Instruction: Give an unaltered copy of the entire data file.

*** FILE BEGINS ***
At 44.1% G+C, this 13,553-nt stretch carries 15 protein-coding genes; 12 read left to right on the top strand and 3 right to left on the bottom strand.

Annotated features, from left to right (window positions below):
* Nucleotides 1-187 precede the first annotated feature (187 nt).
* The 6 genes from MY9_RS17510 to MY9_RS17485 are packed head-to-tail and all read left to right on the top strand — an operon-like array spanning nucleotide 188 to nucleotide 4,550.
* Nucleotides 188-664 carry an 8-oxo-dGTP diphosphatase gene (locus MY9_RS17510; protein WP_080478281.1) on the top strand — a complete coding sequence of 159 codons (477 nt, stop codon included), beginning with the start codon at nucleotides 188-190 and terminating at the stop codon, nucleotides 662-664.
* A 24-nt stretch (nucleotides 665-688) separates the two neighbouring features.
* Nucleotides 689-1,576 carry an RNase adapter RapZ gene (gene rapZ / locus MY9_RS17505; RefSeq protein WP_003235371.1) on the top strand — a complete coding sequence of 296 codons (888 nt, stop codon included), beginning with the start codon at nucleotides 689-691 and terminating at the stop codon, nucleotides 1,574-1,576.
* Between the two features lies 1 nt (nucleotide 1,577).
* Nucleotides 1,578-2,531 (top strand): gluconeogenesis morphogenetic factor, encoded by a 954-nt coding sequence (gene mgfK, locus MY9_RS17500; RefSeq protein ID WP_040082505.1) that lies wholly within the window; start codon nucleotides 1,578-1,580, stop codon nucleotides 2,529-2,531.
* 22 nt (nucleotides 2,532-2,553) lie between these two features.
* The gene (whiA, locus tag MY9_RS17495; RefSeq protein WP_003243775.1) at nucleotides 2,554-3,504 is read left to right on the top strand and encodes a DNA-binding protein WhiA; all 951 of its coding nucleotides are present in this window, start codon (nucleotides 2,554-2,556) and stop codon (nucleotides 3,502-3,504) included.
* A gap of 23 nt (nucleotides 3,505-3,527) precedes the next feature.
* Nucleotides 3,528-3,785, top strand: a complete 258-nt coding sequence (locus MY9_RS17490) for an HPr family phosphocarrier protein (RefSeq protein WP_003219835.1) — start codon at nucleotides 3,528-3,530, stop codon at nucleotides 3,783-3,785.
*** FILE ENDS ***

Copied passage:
At 44.1% G+C, this 13,553-nt stretch carries 15 protein-coding genes; 12 read left to right on the top strand and 3 right to left on the bottom strand.

Annotated features, from left to right (window positions below):
* Nucleotides 1-187 precede the first annotated feature (187 nt).
* The 6 genes from MY9_RS17510 to MY9_RS17485 are packed head-to-tail and all read left to right on the top strand — an operon-like array spanning nucleotide 188 to nucleotide 4,550.
* Nucleotides 188-664 carry an 8-oxo-dGTP diphosphatase gene (locus MY9_RS17510; protein WP_080478281.1) on the top strand — a complete coding sequence of 159 codons (477 nt, stop codon included), beginning with the start codon at nucleotides 188-190 and terminating at the stop codon, nucleotides 662-664.
* A 24-nt stretch (nucleotides 665-688) separates the two neighbouring features.
* Nucleotides 689-1,576 carry an RNase adapter RapZ gene (gene rapZ / locus MY9_RS17505; RefSeq protein WP_003235371.1) on the top strand — a complete coding sequence of 296 codons (888 nt, stop codon included), beginning with the start codon at nucleotides 689-691 and terminating at the stop codon, nucleotides 1,574-1,576.
* Between the two features lies 1 nt (nucleotide 1,577).
* Nucleotides 1,578-2,531 (top strand): gluconeogenesis morphogenetic factor, encoded by a 954-nt coding sequence (gene mgfK, locus MY9_RS17500; RefSeq protein ID WP_040082505.1) that lies wholly within the window; start codon nucleotides 1,578-1,580, stop codon nucleotides 2,529-2,531.
* 22 nt (nucleotides 2,532-2,553) lie between these two features.
* The gene (whiA, locus tag MY9_RS17495; RefSeq protein WP_003243775.1) at nucleotides 2,554-3,504 is read left to right on the top strand and encodes a DNA-binding protein WhiA; all 951 of its coding nucleotides are present in this window, start codon (nucleotides 2,554-2,556) and stop codon (nucleotides 3,502-3,504) included.
* A gap of 23 nt (nucleotides 3,505-3,527) precedes the next feature.
* Nucleotides 3,528-3,785, top strand: a complete 258-nt coding sequence (locus MY9_RS17490) for an HPr family phosphocarrier protein (RefSeq protein WP_003219835.1) — start codon at nucleotides 3,528-3,530, stop codon at nucleotides 3,783-3,785.